Cassie likes to nap in whatever room I am in. When I get up to go into the kitchen for a drink of water she move from her bed to the center of the library so she can still see me. If I stay in the kitchen too long she will move to her rug in the entry area, the closer to see me. What she doesn’t like is when I go in the bathroom and shut the door. If the door doesn’t latch, she pushes it open, again and again. If it is completely shut she will lay down as close as she can get, nose facing the door, so as not to miss me when I come back out. It’s like she’s afraid there’s an escape route in there that she can’t see and I’m going to leave the house, leave her, without saying goodbye.
I tell her trust me. I’ll be back.
She’ll often respond with one of her big dog grumbles as she sinks to the floor to wait.
I use the phrase trust me a lot in our training. At the park I ask her to jump on and over a variety of strange things. Sometimes she hesitates, pauses to glance at me, make sure I really want her to jump up on that spinning merry-go-round. I say, “Trust me” and then give the command and she always does what I ask.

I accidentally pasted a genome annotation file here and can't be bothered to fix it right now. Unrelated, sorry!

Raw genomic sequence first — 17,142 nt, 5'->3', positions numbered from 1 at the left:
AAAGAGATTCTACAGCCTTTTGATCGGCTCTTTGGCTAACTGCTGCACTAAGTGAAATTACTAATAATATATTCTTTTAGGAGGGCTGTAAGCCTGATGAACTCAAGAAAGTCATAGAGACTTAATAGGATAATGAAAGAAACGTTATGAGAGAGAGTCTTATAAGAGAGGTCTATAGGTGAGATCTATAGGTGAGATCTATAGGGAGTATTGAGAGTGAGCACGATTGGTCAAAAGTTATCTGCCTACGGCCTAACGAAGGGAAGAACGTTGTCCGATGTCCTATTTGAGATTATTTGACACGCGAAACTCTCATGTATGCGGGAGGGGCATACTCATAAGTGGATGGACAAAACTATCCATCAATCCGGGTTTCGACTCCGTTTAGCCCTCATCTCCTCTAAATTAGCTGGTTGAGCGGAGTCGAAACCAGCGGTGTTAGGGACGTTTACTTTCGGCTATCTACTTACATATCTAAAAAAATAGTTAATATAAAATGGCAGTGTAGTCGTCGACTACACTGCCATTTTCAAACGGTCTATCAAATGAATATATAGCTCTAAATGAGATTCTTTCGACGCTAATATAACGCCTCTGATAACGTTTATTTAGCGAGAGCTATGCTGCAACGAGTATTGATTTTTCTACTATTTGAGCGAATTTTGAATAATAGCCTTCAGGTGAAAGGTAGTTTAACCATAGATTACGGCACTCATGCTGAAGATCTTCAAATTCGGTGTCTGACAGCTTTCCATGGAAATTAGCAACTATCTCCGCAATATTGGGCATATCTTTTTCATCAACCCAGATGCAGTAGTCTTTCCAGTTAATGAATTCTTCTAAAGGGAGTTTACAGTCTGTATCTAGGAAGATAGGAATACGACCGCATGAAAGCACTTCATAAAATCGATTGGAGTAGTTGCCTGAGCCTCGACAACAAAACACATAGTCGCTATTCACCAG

I treasure that trust and do my very best not to abuse it.
When you’re writing a novel a lot of things can happen that you didn’t plan on. You hear writers say that something came out of nowhere but it works so they let it stay. And sometimes you have to try a bunch of things that don’t work just so you can figure out what might. With me it usually starts with a character who wants to go someplace or something that makes no sense to me. My job as a writer is to follow him wherever he goes and to trust that it will all make sense later. And even if it doesn’t make 100% sense later, chances are that it will probably lead me in just the right direction I need to go. The story will tell itself to you if you let it.
For the last 20 years, no matter what version of the novel I was working on, Flyboy has always had the same main goal. Always. Recently he stood up on the page and pointed me in a different direction. This, he said, this is what I want more than anything else. Really.
Moments like this scare me in my writing because I am so afraid of doing the wrong thing, of messing up the story, of missing the target and falling on my face. Is this really the direction I want the story to go? If this is such a great idea why didn’t I think of it 20 years ago? What if I spend all that time following him down this new path only to find out that it goes absolutely nowhere?
Regardless of all those thoughts, I know what I have to do. I have to explore all the possibilities. I have to follow Flyboy down a new path and see where it takes me.
It’s just a matter of trust.